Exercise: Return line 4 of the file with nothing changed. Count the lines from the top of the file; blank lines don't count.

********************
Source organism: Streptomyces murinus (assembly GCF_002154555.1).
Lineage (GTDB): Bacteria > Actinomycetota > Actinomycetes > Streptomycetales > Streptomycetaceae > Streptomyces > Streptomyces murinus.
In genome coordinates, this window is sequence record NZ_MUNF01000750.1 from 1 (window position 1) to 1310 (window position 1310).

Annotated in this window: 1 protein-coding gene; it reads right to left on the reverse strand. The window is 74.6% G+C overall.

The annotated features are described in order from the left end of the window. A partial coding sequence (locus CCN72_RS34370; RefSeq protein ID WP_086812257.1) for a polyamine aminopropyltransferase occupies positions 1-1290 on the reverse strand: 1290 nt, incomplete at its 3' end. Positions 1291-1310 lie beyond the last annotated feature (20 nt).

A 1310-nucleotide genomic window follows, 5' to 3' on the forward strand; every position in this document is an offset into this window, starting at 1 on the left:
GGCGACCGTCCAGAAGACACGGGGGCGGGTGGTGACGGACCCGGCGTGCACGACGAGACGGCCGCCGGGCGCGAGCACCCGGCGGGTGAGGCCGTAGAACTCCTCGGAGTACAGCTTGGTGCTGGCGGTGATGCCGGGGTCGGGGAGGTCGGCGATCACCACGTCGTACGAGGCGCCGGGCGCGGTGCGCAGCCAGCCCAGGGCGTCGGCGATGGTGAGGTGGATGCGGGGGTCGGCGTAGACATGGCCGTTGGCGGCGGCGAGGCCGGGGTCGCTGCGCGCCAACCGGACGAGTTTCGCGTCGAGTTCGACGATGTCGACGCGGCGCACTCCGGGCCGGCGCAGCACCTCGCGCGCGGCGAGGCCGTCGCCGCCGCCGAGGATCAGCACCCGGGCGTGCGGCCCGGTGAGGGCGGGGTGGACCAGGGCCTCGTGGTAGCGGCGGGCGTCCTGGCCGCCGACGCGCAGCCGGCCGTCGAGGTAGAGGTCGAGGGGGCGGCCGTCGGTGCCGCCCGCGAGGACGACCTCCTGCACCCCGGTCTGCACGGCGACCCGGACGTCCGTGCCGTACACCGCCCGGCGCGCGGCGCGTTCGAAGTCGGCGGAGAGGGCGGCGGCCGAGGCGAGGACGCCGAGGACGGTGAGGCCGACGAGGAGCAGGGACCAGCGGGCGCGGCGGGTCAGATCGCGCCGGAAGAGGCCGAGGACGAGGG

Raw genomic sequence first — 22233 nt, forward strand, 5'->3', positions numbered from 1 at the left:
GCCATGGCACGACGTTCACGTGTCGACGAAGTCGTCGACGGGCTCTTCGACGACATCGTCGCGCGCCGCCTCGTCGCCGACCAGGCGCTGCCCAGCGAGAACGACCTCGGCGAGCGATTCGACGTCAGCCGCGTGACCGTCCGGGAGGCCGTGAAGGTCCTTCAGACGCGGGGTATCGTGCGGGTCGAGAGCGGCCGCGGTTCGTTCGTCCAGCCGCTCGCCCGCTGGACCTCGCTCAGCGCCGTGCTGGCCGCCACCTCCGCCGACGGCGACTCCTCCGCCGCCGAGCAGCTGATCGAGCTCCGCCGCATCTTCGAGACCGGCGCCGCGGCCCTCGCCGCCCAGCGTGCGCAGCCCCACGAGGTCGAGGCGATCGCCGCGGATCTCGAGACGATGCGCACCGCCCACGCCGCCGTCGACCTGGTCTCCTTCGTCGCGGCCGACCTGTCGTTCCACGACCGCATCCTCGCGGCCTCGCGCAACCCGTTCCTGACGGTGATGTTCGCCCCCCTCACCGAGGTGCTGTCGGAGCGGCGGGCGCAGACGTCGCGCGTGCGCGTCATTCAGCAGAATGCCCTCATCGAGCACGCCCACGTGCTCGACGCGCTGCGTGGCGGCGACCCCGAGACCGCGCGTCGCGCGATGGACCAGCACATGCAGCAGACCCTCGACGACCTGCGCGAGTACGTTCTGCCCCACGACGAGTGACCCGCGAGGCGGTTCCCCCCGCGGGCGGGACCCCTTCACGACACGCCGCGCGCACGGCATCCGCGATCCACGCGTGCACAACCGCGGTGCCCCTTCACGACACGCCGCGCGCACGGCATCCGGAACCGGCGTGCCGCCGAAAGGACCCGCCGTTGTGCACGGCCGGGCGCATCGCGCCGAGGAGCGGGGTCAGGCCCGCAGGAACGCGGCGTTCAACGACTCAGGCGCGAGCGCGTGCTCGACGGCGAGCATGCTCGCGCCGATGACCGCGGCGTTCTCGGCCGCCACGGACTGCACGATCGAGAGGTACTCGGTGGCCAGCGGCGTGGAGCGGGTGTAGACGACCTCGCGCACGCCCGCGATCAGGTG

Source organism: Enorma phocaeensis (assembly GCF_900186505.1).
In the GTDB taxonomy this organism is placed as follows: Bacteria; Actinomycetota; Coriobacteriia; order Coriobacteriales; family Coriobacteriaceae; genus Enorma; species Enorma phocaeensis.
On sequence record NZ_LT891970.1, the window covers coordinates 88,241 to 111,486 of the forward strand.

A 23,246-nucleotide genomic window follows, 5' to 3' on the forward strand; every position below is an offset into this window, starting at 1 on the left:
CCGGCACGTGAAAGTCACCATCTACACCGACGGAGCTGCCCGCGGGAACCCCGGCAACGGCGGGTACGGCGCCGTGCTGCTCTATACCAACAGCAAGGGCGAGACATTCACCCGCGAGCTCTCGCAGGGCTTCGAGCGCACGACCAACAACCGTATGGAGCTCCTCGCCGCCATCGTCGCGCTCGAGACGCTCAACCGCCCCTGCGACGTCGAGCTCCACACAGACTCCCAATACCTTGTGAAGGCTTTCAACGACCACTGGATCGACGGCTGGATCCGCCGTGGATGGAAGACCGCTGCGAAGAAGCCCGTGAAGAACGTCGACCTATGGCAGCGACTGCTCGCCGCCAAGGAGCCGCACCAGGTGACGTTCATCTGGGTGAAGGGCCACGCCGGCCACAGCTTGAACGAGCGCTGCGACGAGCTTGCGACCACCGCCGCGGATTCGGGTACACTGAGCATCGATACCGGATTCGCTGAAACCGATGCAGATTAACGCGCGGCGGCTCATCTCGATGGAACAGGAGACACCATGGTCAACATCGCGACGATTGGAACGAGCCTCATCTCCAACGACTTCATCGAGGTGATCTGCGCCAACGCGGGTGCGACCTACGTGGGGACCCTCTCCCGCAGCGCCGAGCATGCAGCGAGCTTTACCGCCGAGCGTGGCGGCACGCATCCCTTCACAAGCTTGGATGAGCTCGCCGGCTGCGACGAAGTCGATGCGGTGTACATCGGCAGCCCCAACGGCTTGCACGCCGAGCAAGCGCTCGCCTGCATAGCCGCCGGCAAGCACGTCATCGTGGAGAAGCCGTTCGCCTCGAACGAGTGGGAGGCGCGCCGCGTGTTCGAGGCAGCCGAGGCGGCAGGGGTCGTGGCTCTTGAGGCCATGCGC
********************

Annotated in this window: 1 protein-coding gene; it reads right to left on the reverse strand. The window is 74.6% G+C overall.